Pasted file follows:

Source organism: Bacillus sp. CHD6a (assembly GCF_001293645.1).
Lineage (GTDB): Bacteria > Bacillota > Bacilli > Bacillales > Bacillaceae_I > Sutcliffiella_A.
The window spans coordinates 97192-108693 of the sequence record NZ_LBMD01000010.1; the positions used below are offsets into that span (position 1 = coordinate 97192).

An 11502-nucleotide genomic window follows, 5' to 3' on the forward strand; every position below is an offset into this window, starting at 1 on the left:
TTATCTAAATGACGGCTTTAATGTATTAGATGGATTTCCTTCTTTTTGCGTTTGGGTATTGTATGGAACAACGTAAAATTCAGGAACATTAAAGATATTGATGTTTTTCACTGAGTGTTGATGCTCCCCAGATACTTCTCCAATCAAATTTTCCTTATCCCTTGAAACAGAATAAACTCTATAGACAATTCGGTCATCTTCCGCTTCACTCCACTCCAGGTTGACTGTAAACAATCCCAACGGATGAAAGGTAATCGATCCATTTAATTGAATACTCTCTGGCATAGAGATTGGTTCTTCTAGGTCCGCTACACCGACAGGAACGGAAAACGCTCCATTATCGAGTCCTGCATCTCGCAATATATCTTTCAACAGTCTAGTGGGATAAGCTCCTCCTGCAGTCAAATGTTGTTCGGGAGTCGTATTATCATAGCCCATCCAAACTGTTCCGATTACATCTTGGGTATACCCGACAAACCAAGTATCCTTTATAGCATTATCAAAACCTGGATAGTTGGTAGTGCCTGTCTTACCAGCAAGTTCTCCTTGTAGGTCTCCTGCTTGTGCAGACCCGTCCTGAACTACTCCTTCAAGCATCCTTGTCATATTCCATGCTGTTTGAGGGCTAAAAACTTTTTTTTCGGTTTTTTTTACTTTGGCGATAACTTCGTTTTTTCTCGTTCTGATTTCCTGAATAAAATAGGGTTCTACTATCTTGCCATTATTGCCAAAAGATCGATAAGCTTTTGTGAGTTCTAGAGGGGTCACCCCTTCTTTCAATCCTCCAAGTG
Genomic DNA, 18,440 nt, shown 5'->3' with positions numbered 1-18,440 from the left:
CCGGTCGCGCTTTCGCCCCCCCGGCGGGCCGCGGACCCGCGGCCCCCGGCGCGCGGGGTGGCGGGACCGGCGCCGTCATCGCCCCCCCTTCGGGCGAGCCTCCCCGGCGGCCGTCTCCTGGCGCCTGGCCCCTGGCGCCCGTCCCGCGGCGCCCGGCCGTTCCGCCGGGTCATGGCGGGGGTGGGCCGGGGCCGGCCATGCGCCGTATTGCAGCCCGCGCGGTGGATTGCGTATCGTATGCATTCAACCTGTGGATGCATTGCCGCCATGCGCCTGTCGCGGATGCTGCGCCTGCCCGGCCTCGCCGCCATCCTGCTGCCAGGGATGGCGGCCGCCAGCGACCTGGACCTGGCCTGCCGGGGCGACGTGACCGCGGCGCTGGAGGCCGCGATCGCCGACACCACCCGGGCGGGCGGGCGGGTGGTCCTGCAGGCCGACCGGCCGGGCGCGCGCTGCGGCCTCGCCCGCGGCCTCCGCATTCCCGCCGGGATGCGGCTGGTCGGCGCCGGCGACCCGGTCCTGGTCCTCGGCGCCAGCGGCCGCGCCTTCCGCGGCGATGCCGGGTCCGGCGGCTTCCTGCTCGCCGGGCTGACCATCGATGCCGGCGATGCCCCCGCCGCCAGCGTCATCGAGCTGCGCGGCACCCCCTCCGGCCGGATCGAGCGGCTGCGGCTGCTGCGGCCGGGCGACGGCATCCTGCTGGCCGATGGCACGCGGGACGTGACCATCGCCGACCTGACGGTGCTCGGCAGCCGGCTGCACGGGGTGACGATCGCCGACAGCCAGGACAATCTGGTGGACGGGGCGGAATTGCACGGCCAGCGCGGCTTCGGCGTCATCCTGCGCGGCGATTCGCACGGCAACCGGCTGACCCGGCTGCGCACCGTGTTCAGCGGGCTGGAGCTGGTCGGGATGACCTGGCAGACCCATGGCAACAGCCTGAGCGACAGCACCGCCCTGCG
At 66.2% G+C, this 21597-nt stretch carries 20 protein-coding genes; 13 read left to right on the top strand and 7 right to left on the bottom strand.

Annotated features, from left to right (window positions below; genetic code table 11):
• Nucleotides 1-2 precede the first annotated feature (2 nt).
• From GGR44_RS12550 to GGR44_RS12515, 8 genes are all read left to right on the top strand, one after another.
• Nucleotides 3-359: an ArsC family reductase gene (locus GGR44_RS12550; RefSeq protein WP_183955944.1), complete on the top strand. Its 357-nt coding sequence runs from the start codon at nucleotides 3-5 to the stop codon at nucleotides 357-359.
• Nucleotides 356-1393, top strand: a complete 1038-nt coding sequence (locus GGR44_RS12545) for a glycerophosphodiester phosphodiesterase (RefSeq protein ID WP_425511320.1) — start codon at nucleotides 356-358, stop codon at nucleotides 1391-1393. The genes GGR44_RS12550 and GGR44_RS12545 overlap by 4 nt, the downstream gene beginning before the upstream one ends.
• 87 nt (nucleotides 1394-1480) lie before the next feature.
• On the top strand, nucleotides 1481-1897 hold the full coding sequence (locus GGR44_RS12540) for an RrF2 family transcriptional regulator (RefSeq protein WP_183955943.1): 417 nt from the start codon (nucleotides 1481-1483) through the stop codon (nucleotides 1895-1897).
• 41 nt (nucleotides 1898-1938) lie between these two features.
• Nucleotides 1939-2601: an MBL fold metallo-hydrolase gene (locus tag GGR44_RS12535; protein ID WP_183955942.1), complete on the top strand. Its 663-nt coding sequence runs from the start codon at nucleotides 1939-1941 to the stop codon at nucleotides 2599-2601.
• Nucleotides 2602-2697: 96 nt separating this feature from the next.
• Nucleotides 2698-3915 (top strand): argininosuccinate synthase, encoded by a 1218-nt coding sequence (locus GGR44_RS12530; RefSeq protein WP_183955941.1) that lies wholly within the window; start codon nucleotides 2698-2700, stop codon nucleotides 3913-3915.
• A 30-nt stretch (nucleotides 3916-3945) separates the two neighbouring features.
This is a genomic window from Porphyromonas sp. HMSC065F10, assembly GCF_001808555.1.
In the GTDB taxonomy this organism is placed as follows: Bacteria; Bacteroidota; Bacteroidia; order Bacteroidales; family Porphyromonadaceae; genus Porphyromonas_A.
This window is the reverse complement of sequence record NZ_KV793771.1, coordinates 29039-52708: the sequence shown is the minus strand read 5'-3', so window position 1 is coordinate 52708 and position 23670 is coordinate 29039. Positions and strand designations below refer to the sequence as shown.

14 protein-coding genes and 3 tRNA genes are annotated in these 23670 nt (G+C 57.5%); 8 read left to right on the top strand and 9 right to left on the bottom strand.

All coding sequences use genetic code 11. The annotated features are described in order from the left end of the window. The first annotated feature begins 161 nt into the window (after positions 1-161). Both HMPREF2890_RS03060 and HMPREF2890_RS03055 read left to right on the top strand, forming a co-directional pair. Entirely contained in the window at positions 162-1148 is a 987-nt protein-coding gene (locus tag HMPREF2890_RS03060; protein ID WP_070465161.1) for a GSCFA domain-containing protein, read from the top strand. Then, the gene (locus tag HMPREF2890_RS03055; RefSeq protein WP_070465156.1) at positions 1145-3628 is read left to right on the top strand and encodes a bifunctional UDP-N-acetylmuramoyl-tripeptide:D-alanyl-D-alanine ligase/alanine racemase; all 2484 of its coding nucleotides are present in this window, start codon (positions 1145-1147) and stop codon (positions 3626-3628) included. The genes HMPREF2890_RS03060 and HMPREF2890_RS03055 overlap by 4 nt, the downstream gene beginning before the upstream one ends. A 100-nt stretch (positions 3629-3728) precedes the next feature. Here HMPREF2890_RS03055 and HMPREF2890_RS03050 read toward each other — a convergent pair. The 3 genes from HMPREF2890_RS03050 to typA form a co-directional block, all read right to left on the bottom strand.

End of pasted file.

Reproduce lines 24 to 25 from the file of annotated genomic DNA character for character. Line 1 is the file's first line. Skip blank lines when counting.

14 protein-coding genes and 3 tRNA genes are annotated in these 23670 nt (G+C 57.5%); 8 read left to right on the top strand and 9 right to left on the bottom strand.

All coding sequences use genetic code 11. The annotated features are described in order from the left end of the window. The first annotated feature begins 161 nt into the window (after positions 1-161). Both HMPREF2890_RS03060 and HMPREF2890_RS03055 read left to right on the top strand, forming a co-directional pair. Entirely contained in the window at positions 162-1148 is a 987-nt protein-coding gene (locus tag HMPREF2890_RS03060; protein ID WP_070465161.1) for a GSCFA domain-containing protein, read from the top strand. Then, the gene (locus tag HMPREF2890_RS03055; RefSeq protein WP_070465156.1) at positions 1145-3628 is read left to right on the top strand and encodes a bifunctional UDP-N-acetylmuramoyl-tripeptide:D-alanyl-D-alanine ligase/alanine racemase; all 2484 of its coding nucleotides are present in this window, start codon (positions 1145-1147) and stop codon (positions 3626-3628) included. The genes HMPREF2890_RS03060 and HMPREF2890_RS03055 overlap by 4 nt, the downstream gene beginning before the upstream one ends. A 100-nt stretch (positions 3629-3728) precedes the next feature. Here HMPREF2890_RS03055 and HMPREF2890_RS03050 read toward each other — a convergent pair. The 3 genes from HMPREF2890_RS03050 to typA form a co-directional block, all read right to left on the bottom strand.